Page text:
Softbank’s $20.1 billion bid for a 70 percent stake in Sprint was viewed by many as a life preserver the struggling carrier could hardly afford to pass up. But given the new competition that Japan’s third-largest wireless carrier now faces in satellite TV provider Dish Network, it’s likely going to have to improve its offer if it wants to proceed as planned, say analysts.
On April 15, Dish disrupted what had seemed a done deal between Softbank and Sprint by proposing a merger with the latter. It offered Sprint shareholders $25.5 billion, consisting of $17.3 billion in cash and $8.2 billion in stock.
A counter bid from Softbank is “highly likely,” Canaccord Genuity analyst Greg Miller said in an April 16 research note.
Informa Telecoms & Media Principal Analyst Mike Roberts, in an April 15 research note, wrote that at this early stage, the Dish offer is strategically and financially stronger than Softbank’s offer, which “will force Softbank to strengthen its offer if it wants to win Sprint.”
Gartner analyst Philip Redman told eWEEK that there’s a “good chance” of a Softbank counteroffer.
“Dish’s offer is about 13 percent better than Softbank’s,” he said in an email. However, “It all remains to be seen how strategic the Sprint deal is to Softbank, which is mainly about having a presence in the U.S. The economy is stagnant in Japan and recent currency devaluations may make it more difficult and expensive for a major bidding war.”
Softbank, for its part, suggested otherwise.
It told the U.S. Securities and Exchange Commission in an April 16 filing:
“Softbank believes that the agreed terms of our transaction with Sprint offer Sprint shareholders superior short and long term benefits to Dish’s highly conditional preliminary proposal. The Softbank-Sprint transaction is in the advanced stages of receiving the necessary approvals and we expect to consummate the transaction on July 1, 2013 with the terms already agreed.”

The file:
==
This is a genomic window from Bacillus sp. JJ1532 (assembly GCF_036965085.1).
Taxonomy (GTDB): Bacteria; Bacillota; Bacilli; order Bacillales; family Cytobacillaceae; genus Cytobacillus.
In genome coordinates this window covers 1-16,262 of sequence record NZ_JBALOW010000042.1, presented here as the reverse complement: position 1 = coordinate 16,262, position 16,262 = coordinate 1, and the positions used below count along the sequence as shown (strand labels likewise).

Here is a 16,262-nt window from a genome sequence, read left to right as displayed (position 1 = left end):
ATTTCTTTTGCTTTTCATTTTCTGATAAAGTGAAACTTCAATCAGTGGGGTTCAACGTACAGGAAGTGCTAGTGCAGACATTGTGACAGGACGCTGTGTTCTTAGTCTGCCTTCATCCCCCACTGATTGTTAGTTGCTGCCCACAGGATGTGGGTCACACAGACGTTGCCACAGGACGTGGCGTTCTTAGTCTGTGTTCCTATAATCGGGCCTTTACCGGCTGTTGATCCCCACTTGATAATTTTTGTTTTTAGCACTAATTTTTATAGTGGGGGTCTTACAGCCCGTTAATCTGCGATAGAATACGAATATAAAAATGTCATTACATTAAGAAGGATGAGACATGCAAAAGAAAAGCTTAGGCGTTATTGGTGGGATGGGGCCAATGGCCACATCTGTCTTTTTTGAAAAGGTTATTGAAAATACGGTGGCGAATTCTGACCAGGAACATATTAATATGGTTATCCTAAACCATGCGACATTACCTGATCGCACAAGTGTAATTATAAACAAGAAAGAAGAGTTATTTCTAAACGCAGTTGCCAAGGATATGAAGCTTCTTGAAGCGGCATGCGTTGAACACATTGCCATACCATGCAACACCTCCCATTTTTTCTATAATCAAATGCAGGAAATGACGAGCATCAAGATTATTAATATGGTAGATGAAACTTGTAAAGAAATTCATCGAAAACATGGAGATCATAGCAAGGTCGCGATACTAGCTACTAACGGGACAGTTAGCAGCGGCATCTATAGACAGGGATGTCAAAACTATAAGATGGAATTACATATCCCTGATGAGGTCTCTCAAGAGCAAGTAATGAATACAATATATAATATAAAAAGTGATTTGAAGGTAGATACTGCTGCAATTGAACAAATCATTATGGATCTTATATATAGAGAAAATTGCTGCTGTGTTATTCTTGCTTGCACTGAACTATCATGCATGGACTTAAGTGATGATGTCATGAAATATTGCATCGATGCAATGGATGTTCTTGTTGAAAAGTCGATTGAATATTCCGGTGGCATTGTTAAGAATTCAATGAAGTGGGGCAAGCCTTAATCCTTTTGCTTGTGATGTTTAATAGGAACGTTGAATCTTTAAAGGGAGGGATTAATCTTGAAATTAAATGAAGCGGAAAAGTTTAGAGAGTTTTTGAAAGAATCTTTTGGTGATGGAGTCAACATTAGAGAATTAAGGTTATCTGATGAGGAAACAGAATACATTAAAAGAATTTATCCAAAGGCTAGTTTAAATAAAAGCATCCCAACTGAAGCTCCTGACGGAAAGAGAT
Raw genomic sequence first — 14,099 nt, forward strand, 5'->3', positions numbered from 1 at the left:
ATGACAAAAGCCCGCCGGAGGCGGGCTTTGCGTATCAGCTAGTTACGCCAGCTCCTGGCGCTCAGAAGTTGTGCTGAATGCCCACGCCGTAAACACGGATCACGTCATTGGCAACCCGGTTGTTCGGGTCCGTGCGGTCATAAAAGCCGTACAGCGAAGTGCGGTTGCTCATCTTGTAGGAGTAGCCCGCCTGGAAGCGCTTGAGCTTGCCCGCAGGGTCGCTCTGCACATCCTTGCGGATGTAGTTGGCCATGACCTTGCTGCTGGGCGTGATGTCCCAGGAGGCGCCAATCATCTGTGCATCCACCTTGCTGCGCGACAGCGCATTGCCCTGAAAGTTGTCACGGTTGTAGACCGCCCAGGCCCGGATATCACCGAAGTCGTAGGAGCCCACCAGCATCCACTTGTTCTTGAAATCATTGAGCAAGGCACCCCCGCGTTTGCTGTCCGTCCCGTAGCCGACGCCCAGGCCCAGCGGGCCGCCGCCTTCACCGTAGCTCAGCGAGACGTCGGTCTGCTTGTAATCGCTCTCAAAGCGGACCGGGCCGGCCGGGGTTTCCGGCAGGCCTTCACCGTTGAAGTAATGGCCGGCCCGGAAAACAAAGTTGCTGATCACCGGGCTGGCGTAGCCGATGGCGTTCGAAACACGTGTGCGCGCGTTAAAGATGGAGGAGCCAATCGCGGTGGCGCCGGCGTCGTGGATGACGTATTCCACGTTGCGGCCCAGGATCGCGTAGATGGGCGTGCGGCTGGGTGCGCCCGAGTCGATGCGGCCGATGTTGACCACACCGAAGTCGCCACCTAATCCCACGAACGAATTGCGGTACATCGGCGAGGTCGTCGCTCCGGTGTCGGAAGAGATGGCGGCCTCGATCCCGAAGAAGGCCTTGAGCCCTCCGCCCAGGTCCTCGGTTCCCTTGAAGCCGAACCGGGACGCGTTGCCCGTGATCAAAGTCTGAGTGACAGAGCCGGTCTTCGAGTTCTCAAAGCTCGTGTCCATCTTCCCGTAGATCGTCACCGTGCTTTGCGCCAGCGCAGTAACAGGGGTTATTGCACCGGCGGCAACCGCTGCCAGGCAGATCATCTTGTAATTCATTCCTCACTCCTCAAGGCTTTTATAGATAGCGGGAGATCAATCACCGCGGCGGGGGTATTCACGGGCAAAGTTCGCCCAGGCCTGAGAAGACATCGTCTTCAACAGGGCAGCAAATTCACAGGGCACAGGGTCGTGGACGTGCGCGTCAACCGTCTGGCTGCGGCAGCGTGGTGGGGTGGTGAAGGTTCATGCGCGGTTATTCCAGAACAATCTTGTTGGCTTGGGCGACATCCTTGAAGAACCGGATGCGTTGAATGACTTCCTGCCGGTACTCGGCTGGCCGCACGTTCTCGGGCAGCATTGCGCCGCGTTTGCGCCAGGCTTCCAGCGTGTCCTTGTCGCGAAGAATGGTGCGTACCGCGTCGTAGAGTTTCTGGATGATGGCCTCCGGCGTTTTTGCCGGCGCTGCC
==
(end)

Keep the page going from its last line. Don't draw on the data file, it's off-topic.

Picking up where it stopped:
The Dish bid represents the second time this year that the company has made a late offer to disrupt a deal in progress. In January, Dish one-upped Sprint’s offer of $2.97 a share, or roughly $2.2 billion, for Clearwire with an offer of $3.30 a share. That deal appears to be leaning in Sprint’s direction, though a committee is still reviewing Dish’s offer, Clearwire said in a March 28 statement.
Canaccord Genuity’s Miller added that while the outcome of a bidding war is “highly uncertain,” the existence of one would benefit the industry on the whole.
“We do believe the competitive bidding process for the lower-quality assets of the U.S. wireless industry will bolster industry valuations overall, as it becomes clear just how spectrum-constrained the market is,” Miller wrote.
This would also improve the position of Verizon Wireless, he added, which Canaccord believes Verizon, a joint owner with Vodafone, continues to try to buy outright.
Some analysts believe a Dish merger is the better fit for Sprint—Gartner’s Redman said Dish “could be the answer to [Sprint’s] prayers”—which may help to encourage Softbank to sweeten the deal in order to push it through quickly. Canaccord’s Miller, however, while expecting a counterbid, offered a pessimistic take on the wisdom of such an effort.
“Even though we are also at a time when spectrum valuation could sharply appreciate on what might be a looming wireless capacity shortage,” Miller wrote, “it’s difficult to envision how a competitive bidding war for the still-troubled Sprint might be worth the risks.”